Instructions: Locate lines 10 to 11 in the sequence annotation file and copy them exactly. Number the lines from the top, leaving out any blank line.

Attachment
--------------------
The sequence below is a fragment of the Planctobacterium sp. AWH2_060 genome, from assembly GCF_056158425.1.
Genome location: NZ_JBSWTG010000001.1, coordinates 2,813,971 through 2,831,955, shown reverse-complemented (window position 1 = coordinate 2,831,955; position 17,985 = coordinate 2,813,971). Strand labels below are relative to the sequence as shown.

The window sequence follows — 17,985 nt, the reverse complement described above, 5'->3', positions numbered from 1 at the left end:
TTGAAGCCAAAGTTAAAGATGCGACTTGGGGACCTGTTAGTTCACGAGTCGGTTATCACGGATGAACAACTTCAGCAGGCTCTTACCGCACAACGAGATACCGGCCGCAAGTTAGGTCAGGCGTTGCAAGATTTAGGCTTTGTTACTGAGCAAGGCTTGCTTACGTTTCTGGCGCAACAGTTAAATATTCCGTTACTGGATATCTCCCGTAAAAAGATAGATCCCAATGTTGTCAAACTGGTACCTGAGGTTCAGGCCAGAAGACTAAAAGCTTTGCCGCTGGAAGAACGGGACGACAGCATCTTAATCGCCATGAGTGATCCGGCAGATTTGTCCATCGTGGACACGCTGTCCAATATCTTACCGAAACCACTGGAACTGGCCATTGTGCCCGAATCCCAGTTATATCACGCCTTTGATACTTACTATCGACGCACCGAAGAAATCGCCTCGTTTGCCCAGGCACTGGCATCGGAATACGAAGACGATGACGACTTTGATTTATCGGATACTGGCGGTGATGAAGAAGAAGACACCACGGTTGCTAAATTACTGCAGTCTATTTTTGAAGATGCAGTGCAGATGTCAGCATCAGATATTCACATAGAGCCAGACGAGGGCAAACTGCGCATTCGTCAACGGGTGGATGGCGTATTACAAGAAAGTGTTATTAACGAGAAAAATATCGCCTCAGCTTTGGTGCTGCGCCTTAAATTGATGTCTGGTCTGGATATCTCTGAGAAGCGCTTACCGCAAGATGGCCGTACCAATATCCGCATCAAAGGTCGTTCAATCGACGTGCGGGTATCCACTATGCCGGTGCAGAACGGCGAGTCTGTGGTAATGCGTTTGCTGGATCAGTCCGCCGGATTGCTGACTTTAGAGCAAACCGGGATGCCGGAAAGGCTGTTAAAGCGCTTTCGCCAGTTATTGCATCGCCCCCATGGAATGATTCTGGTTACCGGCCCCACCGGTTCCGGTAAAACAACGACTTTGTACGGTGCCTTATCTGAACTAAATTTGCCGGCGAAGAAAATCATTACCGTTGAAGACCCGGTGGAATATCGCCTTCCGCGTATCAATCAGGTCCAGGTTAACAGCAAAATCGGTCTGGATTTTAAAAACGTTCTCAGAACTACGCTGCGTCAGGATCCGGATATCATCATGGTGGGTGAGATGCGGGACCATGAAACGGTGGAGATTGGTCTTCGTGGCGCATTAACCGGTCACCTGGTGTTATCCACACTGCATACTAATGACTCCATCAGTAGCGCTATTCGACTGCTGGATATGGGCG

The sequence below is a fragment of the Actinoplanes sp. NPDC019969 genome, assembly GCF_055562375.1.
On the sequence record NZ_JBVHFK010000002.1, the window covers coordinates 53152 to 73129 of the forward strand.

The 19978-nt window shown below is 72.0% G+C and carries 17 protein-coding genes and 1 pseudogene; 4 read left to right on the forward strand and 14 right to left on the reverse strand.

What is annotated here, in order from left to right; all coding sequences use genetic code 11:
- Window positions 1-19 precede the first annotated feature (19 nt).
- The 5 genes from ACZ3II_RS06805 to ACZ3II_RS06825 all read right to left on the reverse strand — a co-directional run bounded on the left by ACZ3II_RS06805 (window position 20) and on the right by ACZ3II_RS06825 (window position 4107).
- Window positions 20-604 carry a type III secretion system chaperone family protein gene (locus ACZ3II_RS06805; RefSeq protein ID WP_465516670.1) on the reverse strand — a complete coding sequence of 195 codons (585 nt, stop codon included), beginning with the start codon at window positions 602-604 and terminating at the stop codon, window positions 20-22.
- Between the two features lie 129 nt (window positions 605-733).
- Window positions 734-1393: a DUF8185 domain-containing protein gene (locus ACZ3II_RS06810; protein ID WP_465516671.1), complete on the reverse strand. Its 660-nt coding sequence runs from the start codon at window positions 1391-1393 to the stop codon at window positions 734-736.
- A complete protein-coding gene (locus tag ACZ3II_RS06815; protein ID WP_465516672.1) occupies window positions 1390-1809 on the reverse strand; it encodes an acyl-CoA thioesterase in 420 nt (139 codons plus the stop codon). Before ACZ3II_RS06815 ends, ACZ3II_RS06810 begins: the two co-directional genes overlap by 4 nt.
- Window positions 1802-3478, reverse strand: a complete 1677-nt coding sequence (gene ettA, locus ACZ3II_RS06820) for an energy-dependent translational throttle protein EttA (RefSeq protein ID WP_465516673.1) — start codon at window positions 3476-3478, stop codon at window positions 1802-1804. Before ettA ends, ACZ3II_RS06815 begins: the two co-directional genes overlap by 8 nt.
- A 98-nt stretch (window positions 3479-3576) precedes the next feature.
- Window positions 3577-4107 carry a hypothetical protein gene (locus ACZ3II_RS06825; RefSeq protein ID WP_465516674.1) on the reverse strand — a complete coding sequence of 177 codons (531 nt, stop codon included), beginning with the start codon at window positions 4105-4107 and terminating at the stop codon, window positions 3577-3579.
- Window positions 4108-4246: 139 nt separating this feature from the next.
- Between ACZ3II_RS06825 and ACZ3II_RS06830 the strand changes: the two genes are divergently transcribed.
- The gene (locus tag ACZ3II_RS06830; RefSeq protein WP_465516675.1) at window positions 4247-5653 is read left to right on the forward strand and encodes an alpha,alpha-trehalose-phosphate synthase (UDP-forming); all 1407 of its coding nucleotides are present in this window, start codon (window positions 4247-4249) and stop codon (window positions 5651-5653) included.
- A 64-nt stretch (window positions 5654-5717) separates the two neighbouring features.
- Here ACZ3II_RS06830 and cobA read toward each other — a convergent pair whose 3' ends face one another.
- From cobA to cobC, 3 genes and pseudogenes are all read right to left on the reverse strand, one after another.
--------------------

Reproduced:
- The 5 genes from ACZ3II_RS06805 to ACZ3II_RS06825 all read right to left on the reverse strand — a co-directional run bounded on the left by ACZ3II_RS06805 (window position 20) and on the right by ACZ3II_RS06825 (window position 4107).
- Window positions 20-604 carry a type III secretion system chaperone family protein gene (locus ACZ3II_RS06805; RefSeq protein ID WP_465516670.1) on the reverse strand — a complete coding sequence of 195 codons (585 nt, stop codon included), beginning with the start codon at window positions 602-604 and terminating at the stop codon, window positions 20-22.